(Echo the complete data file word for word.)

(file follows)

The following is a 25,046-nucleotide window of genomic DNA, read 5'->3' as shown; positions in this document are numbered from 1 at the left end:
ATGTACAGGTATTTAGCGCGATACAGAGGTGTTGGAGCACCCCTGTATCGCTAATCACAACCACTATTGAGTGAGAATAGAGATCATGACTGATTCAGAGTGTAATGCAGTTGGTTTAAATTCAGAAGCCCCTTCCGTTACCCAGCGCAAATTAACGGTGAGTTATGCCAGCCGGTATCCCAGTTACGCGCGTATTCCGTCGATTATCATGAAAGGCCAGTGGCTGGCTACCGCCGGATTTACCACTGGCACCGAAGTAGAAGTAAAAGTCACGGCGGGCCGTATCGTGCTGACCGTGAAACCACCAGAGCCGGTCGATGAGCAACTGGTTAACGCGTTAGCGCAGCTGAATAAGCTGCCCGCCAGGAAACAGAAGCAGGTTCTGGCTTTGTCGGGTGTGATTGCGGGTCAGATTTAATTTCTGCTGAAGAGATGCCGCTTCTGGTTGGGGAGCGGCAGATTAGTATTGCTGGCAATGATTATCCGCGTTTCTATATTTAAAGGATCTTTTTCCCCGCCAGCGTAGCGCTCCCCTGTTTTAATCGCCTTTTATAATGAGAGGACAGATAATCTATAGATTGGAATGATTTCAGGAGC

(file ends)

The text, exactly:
The following is a 25,046-nucleotide window of genomic DNA, read 5'->3' as shown; positions in this document are numbered from 1 at the left end:
ATGTACAGGTATTTAGCGCGATACAGAGGTGTTGGAGCACCCCTGTATCGCTAATCACAACCACTATTGAGTGAGAATAGAGATCATGACTGATTCAGAGTGTAATGCAGTTGGTTTAAATTCAGAAGCCCCTTCCGTTACCCAGCGCAAATTAACGGTGAGTTATGCCAGCCGGTATCCCAGTTACGCGCGTATTCCGTCGATTATCATGAAAGGCCAGTGGCTGGCTACCGCCGGATTTACCACTGGCACCGAAGTAGAAGTAAAAGTCACGGCGGGCCGTATCGTGCTGACCGTGAAACCACCAGAGCCGGTCGATGAGCAACTGGTTAACGCGTTAGCGCAGCTGAATAAGCTGCCCGCCAGGAAACAGAAGCAGGTTCTGGCTTTGTCGGGTGTGATTGCGGGTCAGATTTAATTTCTGCTGAAGAGATGCCGCTTCTGGTTGGGGAGCGGCAGATTAGTATTGCTGGCAATGATTATCCGCGTTTCTATATTTAAAGGATCTTTTTCCCCGCCAGCGTAGCGCTCCCCTGTTTTAATCGCCTTTTATAATGAGAGGACAGATAATCTATAGATTGGAATGATTTCAGGAGC